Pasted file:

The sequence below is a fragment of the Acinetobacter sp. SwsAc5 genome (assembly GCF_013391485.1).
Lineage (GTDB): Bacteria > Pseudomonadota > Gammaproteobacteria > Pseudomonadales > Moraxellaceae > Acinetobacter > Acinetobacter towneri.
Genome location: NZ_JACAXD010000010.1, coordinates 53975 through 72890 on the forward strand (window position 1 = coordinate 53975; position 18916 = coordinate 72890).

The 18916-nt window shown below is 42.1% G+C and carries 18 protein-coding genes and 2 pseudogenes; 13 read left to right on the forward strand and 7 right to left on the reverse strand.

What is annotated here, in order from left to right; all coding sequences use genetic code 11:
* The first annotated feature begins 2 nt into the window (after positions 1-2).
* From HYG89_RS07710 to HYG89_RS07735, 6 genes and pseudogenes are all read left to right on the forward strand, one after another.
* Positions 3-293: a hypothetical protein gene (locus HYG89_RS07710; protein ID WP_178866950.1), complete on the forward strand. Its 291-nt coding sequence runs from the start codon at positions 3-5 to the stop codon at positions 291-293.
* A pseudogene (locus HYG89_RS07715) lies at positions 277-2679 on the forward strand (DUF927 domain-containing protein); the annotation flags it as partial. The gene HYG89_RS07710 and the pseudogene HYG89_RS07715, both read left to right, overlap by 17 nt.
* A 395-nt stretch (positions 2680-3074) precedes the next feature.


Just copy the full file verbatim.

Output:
The sequence below is a fragment of the Acinetobacter sp. SwsAc5 genome (assembly GCF_013391485.1).
Lineage (GTDB): Bacteria > Pseudomonadota > Gammaproteobacteria > Pseudomonadales > Moraxellaceae > Acinetobacter > Acinetobacter towneri.
Genome location: NZ_JACAXD010000010.1, coordinates 53975 through 72890 on the forward strand (window position 1 = coordinate 53975; position 18916 = coordinate 72890).

The 18916-nt window shown below is 42.1% G+C and carries 18 protein-coding genes and 2 pseudogenes; 13 read left to right on the forward strand and 7 right to left on the reverse strand.

What is annotated here, in order from left to right; all coding sequences use genetic code 11:
* The first annotated feature begins 2 nt into the window (after positions 1-2).
* From HYG89_RS07710 to HYG89_RS07735, 6 genes and pseudogenes are all read left to right on the forward strand, one after another.
* Positions 3-293: a hypothetical protein gene (locus HYG89_RS07710; protein ID WP_178866950.1), complete on the forward strand. Its 291-nt coding sequence runs from the start codon at positions 3-5 to the stop codon at positions 291-293.
* A pseudogene (locus HYG89_RS07715) lies at positions 277-2679 on the forward strand (DUF927 domain-containing protein); the annotation flags it as partial. The gene HYG89_RS07710 and the pseudogene HYG89_RS07715, both read left to right, overlap by 17 nt.
* A 395-nt stretch (positions 2680-3074) precedes the next feature.